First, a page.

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Grants We Funded

Grant applicants for the 2023 cycle requested a total of nearly $4 million dollars. The PSF Study Section Subcommittees of Basic & Translational Research and Clinical Research evaluated nearly 140 grant applications on the following topics:

The PSF awarded research grants totaling over $1 million dollars to support nearly 30 plastic surgery research proposals.

ASPS/PSF leadership is committed to continuing to provide high levels of investigator-initiated research support to ensure that plastic surgeons have the needed research resources to be pioneers and innovators in advancing the practice of medicine.

Research Abstracts

Search The PSF database to have easy access to full-text grant abstracts from past PSF-funded research projects 2003 to present. All abstracts are the work of the Principal Investigators and were retrieved from their PSF grant applications. Several different filters may be applied to locate abstracts specific to a particular focus area or PSF funding mechanism.

Reversible Chemical Myotomy for Lateral Abdominal Wall Release

Principal Investigator
Hooman Soltanian MD


Case Western Reserve University - School of Medicine

Funding Mechanism
Pilot Research Grant

Focus Area
General Reconstructive

Repair of large abdominal wall defects pose a difficult surgical problem with limited operative options. Ideal repair of hernias would involve using native tissue, maintaining the dynamic nature of the abdominal wall and preventing recurrence. A commonly applied method (components separation), requires cutting the external oblique muscles to achieve mechanical release and thus defect closure. This method is invasive and has a significant recurrence rate. Loss of function of the external oblique muscles may be a factor for recurrence since the abdominal wall can no longer properly counteract periods of increased intra-abdominal pressure, as occurs during sneezing or coughing. Botulinum toxin has been used clinically to paralyze selected muscles. Using a swine model, we will examine the effect of Botulinum toxin on the external and internal oblique muscles. Under general anesthesia and using a minimally invasive approach, the space between the external and internal oblique will be accessed on each side. A preparation of Botulinum toxin will be administered on one side and saline solution on the other side. The operating surgeon will be blinded to the treatment (Botulinum toxin) side. After 2 weeks, we will examine the abdominal wall for elasticity and muscle activity. We will also evaluate the safety of administering Botulinum toxin to a large muscle group by monitoring and recording all adverse effects. The proposed use of Botulinum toxin may help a large group of patients. It may obviate the more invasive approach used in components separation and its associated complications. An advantage of replacing permanent surgical transection of the abdominal wall muscles with Botulinum toxin is that its effects are temporary but of long enough duration to allow for tissues involved in the repair to achieve near maximum strength. Recuperation of normal muscle function will provide patients with the dynamic function often lost in current major abdominal wall reconstruction.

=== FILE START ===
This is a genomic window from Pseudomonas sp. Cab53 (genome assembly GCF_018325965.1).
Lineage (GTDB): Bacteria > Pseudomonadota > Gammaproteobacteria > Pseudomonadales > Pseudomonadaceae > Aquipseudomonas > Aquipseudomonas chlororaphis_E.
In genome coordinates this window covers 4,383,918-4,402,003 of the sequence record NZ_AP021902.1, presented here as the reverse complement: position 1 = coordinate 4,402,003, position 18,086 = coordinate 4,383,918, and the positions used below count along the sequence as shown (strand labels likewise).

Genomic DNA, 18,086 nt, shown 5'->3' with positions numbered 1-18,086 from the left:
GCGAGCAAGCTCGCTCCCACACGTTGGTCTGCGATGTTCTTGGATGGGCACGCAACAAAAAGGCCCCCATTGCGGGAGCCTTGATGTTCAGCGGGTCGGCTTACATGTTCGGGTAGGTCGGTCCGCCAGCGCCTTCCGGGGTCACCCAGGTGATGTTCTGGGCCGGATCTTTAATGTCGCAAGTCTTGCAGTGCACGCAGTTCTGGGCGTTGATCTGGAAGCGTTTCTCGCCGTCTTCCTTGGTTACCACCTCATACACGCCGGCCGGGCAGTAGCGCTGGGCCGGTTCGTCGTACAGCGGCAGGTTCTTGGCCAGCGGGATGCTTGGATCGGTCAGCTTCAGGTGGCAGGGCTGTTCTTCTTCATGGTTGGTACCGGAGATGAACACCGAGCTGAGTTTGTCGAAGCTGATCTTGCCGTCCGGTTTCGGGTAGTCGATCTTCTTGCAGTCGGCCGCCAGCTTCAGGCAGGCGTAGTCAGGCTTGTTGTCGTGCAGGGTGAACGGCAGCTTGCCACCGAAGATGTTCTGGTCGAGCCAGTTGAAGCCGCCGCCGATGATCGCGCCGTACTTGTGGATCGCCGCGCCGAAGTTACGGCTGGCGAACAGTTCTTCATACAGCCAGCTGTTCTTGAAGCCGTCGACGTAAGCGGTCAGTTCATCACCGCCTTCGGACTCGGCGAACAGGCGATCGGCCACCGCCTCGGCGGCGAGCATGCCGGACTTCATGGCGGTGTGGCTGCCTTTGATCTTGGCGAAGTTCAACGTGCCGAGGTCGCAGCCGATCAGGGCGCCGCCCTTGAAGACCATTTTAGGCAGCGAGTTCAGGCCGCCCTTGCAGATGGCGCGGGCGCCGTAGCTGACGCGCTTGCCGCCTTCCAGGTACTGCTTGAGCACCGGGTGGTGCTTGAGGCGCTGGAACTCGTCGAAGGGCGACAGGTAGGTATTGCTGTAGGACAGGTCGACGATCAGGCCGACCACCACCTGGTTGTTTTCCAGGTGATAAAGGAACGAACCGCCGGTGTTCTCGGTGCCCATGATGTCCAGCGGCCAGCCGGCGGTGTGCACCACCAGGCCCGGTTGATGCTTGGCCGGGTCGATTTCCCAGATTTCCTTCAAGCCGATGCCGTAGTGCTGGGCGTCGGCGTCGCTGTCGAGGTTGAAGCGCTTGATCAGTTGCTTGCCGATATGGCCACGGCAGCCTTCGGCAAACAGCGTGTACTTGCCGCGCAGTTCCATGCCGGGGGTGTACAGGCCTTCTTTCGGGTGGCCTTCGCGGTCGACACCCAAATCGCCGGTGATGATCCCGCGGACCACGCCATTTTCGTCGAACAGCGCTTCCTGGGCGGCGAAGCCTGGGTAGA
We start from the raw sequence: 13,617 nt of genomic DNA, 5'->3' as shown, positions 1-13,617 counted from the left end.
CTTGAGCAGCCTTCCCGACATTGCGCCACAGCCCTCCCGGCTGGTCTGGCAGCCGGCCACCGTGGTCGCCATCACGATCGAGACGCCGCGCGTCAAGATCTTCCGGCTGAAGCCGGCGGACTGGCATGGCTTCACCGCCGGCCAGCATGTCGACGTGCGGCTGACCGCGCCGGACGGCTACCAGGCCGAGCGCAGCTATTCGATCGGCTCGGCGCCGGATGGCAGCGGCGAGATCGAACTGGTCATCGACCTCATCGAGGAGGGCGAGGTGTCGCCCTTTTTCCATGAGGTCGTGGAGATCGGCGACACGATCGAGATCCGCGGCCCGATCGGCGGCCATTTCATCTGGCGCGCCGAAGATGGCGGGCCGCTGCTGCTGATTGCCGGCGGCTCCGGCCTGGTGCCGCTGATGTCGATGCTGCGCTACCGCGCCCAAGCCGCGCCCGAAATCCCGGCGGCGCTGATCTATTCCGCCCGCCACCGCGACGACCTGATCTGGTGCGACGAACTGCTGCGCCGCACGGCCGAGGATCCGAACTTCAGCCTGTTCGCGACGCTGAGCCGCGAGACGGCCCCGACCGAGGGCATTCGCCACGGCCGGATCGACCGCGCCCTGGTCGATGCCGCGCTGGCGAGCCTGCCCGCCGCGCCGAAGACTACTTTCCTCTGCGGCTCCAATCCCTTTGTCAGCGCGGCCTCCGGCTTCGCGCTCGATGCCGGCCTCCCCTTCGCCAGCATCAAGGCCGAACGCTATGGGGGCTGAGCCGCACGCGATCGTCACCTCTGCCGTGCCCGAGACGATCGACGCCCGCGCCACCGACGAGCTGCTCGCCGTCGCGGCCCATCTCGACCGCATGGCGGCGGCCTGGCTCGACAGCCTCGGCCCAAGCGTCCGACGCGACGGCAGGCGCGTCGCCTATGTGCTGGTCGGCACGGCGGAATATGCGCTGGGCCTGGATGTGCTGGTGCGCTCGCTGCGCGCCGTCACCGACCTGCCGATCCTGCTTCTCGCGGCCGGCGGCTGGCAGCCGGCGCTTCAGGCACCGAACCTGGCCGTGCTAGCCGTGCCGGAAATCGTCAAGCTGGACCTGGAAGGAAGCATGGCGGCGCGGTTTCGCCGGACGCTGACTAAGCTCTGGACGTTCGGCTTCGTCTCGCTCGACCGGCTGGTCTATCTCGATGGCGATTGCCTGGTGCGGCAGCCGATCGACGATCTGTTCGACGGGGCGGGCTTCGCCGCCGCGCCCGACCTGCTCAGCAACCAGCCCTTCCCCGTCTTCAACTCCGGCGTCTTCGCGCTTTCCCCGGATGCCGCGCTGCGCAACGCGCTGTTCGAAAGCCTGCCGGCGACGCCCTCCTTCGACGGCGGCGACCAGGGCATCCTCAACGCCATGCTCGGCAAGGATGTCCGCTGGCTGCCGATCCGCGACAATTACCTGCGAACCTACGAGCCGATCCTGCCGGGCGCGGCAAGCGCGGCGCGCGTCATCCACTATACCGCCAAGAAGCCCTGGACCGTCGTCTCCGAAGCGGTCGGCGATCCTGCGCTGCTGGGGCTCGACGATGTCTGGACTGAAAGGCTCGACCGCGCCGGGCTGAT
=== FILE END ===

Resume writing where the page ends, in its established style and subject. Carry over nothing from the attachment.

After graduating from medical school in Munich, Germany, Dr. Soltanian completed his Plastic Surgery residency at Albany Medical Center, Albany, NY. He received fellowship training in Surgery of the Hand and Microsurgery at NYU Medical Center. He joined the Department of Plastic Surgery at Case Western Reserve University in 2006. Dr. Soltanian’s clinical and research interests include microsurgery, repair of complex abdominal wall defects, computer 3D modeling and surgical simulation.